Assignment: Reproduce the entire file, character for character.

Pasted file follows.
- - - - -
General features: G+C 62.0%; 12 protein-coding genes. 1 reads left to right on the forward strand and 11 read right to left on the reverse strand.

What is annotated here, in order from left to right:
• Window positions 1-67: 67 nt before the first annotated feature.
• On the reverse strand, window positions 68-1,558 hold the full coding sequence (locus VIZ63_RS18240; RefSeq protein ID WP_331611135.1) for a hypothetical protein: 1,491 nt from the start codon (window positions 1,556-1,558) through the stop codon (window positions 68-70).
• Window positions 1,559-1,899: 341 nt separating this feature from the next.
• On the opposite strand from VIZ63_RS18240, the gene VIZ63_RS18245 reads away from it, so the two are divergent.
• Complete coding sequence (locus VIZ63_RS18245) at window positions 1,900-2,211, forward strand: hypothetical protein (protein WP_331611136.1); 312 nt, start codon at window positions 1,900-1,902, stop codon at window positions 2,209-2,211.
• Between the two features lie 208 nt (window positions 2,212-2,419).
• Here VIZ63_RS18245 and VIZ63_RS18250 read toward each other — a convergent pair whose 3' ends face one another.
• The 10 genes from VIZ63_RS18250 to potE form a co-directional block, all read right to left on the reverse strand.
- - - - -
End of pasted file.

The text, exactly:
General features: G+C 62.0%; 12 protein-coding genes. 1 reads left to right on the forward strand and 11 read right to left on the reverse strand.

What is annotated here, in order from left to right:
• Window positions 1-67: 67 nt before the first annotated feature.
• On the reverse strand, window positions 68-1,558 hold the full coding sequence (locus VIZ63_RS18240; RefSeq protein ID WP_331611135.1) for a hypothetical protein: 1,491 nt from the start codon (window positions 1,556-1,558) through the stop codon (window positions 68-70).
• Window positions 1,559-1,899: 341 nt separating this feature from the next.
• On the opposite strand from VIZ63_RS18240, the gene VIZ63_RS18245 reads away from it, so the two are divergent.
• Complete coding sequence (locus VIZ63_RS18245) at window positions 1,900-2,211, forward strand: hypothetical protein (protein WP_331611136.1); 312 nt, start codon at window positions 1,900-1,902, stop codon at window positions 2,209-2,211.
• Between the two features lie 208 nt (window positions 2,212-2,419).
• Here VIZ63_RS18245 and VIZ63_RS18250 read toward each other — a convergent pair whose 3' ends face one another.
• The 10 genes from VIZ63_RS18250 to potE form a co-directional block, all read right to left on the reverse strand.